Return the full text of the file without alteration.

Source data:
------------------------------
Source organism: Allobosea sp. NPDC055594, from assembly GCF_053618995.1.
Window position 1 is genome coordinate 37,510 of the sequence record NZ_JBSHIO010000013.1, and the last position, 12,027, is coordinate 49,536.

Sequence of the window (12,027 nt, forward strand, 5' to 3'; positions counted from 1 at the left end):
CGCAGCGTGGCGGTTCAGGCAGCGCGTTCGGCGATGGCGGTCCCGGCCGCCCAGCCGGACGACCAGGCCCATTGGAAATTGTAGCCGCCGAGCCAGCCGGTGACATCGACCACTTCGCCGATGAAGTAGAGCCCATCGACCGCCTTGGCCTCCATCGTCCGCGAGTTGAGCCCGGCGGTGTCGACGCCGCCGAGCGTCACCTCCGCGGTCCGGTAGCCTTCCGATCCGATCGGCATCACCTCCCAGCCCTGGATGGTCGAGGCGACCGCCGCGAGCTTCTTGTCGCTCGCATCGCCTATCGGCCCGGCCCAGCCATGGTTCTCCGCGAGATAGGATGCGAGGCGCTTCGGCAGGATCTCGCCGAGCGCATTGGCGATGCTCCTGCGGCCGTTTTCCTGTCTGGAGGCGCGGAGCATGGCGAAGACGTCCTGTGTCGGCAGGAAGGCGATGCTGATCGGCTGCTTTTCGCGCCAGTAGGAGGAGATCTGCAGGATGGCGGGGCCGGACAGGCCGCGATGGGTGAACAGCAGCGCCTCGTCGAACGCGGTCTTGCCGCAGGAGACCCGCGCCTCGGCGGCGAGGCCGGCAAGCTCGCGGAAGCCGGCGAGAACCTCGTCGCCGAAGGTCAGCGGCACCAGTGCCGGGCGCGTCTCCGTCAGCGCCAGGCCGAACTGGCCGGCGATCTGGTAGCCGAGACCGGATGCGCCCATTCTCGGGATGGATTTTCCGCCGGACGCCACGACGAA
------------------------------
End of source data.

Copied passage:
Source organism: Allobosea sp. NPDC055594, from assembly GCF_053618995.1.
Window position 1 is genome coordinate 37,510 of the sequence record NZ_JBSHIO010000013.1, and the last position, 12,027, is coordinate 49,536.

Sequence of the window (12,027 nt, forward strand, 5' to 3'; positions counted from 1 at the left end):
CGCAGCGTGGCGGTTCAGGCAGCGCGTTCGGCGATGGCGGTCCCGGCCGCCCAGCCGGACGACCAGGCCCATTGGAAATTGTAGCCGCCGAGCCAGCCGGTGACATCGACCACTTCGCCGATGAAGTAGAGCCCATCGACCGCCTTGGCCTCCATCGTCCGCGAGTTGAGCCCGGCGGTGTCGACGCCGCCGAGCGTCACCTCCGCGGTCCGGTAGCCTTCCGATCCGATCGGCATCACCTCCCAGCCCTGGATGGTCGAGGCGACCGCCGCGAGCTTCTTGTCGCTCGCATCGCCTATCGGCCCGGCCCAGCCATGGTTCTCCGCGAGATAGGATGCGAGGCGCTTCGGCAGGATCTCGCCGAGCGCATTGGCGATGCTCCTGCGGCCGTTTTCCTGTCTGGAGGCGCGGAGCATGGCGAAGACGTCCTGTGTCGGCAGGAAGGCGATGCTGATCGGCTGCTTTTCGCGCCAGTAGGAGGAGATCTGCAGGATGGCGGGGCCGGACAGGCCGCGATGGGTGAACAGCAGCGCCTCGTCGAACGCGGTCTTGCCGCAGGAGACCCGCGCCTCGGCGGCGAGGCCGGCAAGCTCGCGGAAGCCGGCGAGAACCTCGTCGCCGAAGGTCAGCGGCACCAGTGCCGGGCGCGTCTCCGTCAGCGCCAGGCCGAACTGGCCGGCGATCTGGTAGCCGAGACCGGATGCGCCCATTCTCGGGATGGATTTTCCGCCGGACGCCACGACGAA